Seattle is supposed to win it all this season.
From the first week of the season through the tip-off of its finale, the Seattle Storm were on top of the WNBA standings. But with a top-two seed clinched and a double-bye to the semifinals guaranteed, the Storm rested Breanna Stewart, saw Sue Bird miss her 11th game, and allowed the Las Vegas Aces to wrestle away the top seed in the playoffs.
Something tells us the Storm aren’t too concerned. Throughout the season, they have led the league in both offensive and defensive rating, giving them the best net rating at 15.0. And in their two previous games against the Minnesota Lynx, Seattle won 90-66 in the second game of the year and 103-88 on Sept. 6.
If there is one key for Seattle, it is finding rhythm from deep. In wins, Seattle shot 42.4% from beyond the arc. In losses, that rate dropped to 28%. That falloff of 14.2% is the highest difference in 3-point percentage between wins and losses among playoff teams and second in the entire league to New York, which lost all but two games.
Seattle is an excellent 3-point shooting team. In the regular season, the team shot 39.8%, second only to Los Angeles. While the Sparks proved in their 2-of-18 showing against Connecticut that anyone can get cold, in a five-game series it is unlikely that Seattle will struggle for a prolonged stretch of play.
Five players for the Storm take at least three 3-pointers per game. All five shoot better than the league-wide average 35.5%, and both Bird and Alysha Clark average well above league average. Bird is shooting 46.9% for the season, the best mark in her Hall of Fame career, but Clark tops even that with a 52.2% number that is the best in the league for any player taking at least 2 3-pointers per contest.
???? JC to AC for 3 ????@jordin_canada @Alysha_Clark #StrongerThanEver @BECU pic.twitter.com/6ocXFHMVWx— Seattle Storm (@seattlestorm) September 13, 2020
???? JC to AC for 3 ????@jordin_canada @Alysha_Clark #StrongerThanEver @BECU pic.twitter.com/6ocXFHMVWx
Jewell Loyd, Sami Whitcomb, and Stewart can also knock down 3’s with the best of them. There’s a reason the Storm are still the favorites to take home the title.
If Sue Bird is healthy enough to play, which is the expectation, she will be a major boost. Despite being limited to 11 games, Seattle went 10-1 in those contests. And while Seattle may not need Breanna Stewart to play at an MVP-level in the series to win, expect her to play with a chip on her shoulder after losing to A’ja Wilson it what was a tight, season-long race.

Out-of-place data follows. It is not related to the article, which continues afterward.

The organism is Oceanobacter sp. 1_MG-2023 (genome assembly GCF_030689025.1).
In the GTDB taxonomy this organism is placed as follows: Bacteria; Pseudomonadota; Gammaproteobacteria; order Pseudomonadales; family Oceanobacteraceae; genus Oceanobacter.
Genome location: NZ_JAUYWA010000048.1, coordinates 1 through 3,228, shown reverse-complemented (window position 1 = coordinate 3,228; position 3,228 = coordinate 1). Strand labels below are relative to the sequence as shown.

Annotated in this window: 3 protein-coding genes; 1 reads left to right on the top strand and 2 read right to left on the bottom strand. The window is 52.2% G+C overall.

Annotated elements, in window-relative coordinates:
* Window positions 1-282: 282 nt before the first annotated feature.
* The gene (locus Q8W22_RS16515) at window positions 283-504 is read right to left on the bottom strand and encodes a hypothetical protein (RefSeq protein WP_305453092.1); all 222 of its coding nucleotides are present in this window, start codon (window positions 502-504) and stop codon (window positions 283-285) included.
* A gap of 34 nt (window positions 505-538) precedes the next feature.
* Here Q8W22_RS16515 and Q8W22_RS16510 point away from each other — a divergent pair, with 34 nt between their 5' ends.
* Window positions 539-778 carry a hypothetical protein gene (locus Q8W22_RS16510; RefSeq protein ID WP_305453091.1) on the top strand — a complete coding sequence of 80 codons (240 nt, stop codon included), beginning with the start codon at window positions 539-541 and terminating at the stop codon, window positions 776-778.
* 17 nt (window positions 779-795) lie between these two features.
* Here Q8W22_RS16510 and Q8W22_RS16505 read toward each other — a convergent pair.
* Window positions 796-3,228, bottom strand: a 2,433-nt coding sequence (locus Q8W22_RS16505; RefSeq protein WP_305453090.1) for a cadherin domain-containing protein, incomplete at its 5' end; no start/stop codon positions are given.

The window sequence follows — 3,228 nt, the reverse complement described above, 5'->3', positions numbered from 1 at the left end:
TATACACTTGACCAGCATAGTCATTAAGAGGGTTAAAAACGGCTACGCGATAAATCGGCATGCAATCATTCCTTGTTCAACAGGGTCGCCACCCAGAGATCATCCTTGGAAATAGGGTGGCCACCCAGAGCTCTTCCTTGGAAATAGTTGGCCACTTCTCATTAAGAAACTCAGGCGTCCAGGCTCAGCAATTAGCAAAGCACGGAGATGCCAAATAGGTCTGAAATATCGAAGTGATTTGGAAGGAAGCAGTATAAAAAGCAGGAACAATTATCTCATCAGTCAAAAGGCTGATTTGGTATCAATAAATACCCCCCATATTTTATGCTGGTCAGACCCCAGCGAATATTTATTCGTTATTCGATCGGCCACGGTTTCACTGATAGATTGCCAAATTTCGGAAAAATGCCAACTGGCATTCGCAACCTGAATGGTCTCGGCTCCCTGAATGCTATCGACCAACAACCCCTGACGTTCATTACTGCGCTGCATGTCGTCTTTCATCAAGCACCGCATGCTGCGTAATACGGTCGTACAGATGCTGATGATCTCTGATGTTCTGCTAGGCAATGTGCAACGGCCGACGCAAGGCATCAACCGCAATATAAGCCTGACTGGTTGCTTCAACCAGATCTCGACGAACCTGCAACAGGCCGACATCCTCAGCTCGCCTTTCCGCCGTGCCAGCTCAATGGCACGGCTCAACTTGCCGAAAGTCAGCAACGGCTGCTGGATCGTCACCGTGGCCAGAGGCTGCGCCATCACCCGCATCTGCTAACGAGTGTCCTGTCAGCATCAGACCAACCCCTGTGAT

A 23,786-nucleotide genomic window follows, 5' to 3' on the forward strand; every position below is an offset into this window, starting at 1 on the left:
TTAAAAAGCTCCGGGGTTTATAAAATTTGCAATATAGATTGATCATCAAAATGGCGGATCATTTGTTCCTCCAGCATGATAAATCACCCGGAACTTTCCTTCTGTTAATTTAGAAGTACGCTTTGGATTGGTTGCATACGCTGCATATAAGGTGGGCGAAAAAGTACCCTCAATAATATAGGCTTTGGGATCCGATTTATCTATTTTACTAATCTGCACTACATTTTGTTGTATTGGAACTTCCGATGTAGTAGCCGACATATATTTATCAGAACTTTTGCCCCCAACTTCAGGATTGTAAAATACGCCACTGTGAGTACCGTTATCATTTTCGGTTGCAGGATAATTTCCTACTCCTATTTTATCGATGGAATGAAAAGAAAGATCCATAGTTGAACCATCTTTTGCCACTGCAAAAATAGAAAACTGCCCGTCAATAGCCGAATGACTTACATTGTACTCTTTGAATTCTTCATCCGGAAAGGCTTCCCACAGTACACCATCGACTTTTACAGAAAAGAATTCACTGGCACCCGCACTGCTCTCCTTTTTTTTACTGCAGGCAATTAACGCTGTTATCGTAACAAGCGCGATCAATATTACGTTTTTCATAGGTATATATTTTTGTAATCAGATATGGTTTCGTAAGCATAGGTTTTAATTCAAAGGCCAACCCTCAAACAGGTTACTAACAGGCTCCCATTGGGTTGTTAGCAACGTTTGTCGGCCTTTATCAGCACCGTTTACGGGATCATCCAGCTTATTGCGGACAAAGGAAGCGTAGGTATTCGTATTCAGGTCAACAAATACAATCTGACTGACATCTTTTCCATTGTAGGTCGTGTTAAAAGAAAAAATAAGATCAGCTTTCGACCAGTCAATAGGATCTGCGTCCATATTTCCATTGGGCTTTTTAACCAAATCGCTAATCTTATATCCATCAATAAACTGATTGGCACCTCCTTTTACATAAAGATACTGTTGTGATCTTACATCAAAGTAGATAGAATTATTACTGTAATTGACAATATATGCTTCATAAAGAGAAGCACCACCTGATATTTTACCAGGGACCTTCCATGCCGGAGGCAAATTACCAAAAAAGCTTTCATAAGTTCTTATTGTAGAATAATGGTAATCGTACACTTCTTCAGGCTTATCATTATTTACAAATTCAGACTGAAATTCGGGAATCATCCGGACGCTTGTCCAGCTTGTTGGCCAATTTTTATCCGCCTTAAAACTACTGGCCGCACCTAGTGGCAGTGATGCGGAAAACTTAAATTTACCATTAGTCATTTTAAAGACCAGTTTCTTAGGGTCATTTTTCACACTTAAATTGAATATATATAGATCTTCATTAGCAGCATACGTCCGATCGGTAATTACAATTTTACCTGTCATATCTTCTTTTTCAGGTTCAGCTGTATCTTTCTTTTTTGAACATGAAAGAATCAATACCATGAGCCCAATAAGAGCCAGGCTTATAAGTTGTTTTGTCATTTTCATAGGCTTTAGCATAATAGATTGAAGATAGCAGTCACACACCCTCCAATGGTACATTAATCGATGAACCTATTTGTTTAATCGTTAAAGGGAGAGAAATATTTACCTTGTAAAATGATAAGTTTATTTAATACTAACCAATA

???? SUE BIRD ARE YOU KIDDING ME ????@S10Bird #StrongerThanEver pic.twitter.com/CH42gCfP8a— Seattle Storm (@seattlestorm) September 6, 2020
???? SUE BIRD ARE YOU KIDDING ME ????@S10Bird #StrongerThanEver pic.twitter.com/CH42gCfP8a
If Stewart raises her level of play, Minnesota could be in for a rough series. Of the five teams with the most points per game scored by rookies, four did not make the playoffs. Only Minnesota, led by Rookie of the Year Crystal Dangerfield’s 16.1 points per game, made it to the dance.
While Dangerfield struggled through the first half of her debut WNBA playoff game, Minnesota will continue to rely on their vaunted rookie. Despite leading the team in scoring in the regular season, Dangerfield struggled to open games throughout the campaign. In the first quarter, Dangerfield scored just 2.7 points on average, but that number steadily increased throughout each game, and in the fourth quarter she was up to 6.3, second in the entire league.
March 9: @crystald2_ plays her last game in a UConn uniform.April 17: She’s drafted in the second round by the @minnesotalynx.July 26: She makes her pro debut.Sept. 17: She’s named @WNBA Rookie of the Year. pic.twitter.com/sS64ZAzslU— UConn Women’s Basketball (@UConnWBB) September 18, 2020
March 9: @crystald2_ plays her last game in a UConn uniform.April 17: She’s drafted in the second round by the @minnesotalynx.July 26: She makes her pro debut.Sept. 17: She’s named @WNBA Rookie of the Year. pic.twitter.com/sS64ZAzslU
Nerves for her first playoff game may have been a part of the slow start, but Dangerfield has waited to get going all season long. The Lynx won’t panic if Dangerfield fails to get things going early against the Storm. Luckily, they have talent across the board.
Napheesa Collier has had an excellent season with 16.1 points and 9.0 rebounds per outing. After winning Rookie of the Year last season, Collier finished 5th in MVP voting this season. As she told Just Women’s Sports, winning MVP is her next big goal, but “First and foremost, I want our team to win.”
In just her second year, @PHEEsespieces has become the @minnesotalynx go-to scorer! Take a look back at Phee's top plays of this #WNBA season. pic.twitter.com/ZlxIEHaszY— WNBA (@WNBA) September 17, 2020
In just her second year, @PHEEsespieces has become the @minnesotalynx go-to scorer! Take a look back at Phee's top plays of this #WNBA season. pic.twitter.com/ZlxIEHaszY
If the Lynx can pull off the upset of the Storm, the return of Sylvia Fowles could prove to be the decisive factor. After missing all five weeks with a calf injury, the 2017 league MVP and WNBA career rebound leader is back in action. The team’s 9.9 offensive rebounds per game, which was second in the league, affords valuable extra possessions, and with Fowles back in the paint, expect that number to only go up.
With Coach of the Year Cheryl Reeve pulling the strings, don’t expect the Lynx’s relative youth to trip them up against the Storm. This team plays beyond their years. But in order to topple an extremely talent Seattle side, the Lynx will need to be nearly perfect.
Prediction: Seattle in 4